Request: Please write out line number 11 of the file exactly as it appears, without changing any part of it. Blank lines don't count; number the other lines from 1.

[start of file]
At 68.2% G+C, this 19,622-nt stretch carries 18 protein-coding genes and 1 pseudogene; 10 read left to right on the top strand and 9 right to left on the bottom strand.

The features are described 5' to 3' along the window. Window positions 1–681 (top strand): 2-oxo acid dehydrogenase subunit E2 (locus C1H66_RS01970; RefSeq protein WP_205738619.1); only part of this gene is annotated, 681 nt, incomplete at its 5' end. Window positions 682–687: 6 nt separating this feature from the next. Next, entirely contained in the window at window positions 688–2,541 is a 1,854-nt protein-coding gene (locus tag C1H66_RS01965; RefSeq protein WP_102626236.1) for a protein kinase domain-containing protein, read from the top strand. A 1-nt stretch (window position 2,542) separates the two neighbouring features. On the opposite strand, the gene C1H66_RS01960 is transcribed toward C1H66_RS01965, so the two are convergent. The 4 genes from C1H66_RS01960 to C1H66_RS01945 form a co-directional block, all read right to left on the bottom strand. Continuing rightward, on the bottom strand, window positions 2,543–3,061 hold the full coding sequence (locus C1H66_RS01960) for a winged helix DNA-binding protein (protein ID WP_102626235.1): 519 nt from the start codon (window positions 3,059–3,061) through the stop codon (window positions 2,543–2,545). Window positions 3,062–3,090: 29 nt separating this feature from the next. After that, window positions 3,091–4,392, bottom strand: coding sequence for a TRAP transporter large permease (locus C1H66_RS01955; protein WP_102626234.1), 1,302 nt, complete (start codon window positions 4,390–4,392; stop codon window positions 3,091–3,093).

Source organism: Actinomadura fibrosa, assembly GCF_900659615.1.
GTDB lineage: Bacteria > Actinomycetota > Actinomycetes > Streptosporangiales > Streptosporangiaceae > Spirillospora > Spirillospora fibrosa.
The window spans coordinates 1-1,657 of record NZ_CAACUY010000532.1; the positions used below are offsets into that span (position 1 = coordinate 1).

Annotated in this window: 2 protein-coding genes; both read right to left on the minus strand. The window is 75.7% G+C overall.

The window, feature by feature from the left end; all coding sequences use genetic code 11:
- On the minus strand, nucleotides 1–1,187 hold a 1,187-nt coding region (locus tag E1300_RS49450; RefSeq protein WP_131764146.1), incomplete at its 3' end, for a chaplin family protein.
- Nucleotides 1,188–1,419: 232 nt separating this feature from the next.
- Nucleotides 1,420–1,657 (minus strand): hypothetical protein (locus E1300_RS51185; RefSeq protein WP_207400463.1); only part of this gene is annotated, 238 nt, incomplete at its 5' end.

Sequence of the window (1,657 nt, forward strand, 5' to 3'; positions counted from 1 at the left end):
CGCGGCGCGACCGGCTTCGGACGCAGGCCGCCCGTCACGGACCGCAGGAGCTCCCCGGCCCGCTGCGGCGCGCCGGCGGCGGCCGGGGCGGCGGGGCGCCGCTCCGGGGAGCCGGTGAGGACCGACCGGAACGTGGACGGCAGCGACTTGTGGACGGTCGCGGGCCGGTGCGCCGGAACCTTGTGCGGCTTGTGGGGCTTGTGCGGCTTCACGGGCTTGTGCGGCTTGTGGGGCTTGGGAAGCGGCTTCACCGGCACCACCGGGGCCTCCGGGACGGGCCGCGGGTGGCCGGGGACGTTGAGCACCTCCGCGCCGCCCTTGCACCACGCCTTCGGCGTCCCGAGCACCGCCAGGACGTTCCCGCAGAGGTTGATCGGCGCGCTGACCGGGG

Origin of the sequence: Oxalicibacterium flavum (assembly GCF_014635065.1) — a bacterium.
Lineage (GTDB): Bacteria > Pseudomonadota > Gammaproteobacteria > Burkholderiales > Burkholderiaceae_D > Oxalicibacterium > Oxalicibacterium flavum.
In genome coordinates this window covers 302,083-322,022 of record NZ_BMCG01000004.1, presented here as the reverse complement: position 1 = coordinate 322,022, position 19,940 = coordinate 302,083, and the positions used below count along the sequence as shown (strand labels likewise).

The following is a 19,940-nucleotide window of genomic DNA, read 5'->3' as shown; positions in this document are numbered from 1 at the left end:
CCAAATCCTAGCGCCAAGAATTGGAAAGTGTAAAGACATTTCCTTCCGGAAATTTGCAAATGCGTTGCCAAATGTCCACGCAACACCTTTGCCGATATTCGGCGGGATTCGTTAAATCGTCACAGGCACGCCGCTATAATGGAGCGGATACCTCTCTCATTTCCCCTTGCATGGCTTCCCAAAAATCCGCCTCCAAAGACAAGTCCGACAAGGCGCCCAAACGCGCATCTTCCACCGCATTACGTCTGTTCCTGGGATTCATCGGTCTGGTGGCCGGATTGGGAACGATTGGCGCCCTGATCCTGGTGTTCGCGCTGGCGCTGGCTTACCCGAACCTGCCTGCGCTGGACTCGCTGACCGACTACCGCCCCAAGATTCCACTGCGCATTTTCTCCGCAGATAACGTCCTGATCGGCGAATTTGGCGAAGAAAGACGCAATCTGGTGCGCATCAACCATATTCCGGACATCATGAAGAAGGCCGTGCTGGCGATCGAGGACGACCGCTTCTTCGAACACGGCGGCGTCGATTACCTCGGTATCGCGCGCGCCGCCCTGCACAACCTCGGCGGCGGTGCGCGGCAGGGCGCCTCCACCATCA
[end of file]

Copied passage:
Sequence of the window (1,657 nt, forward strand, 5' to 3'; positions counted from 1 at the left end):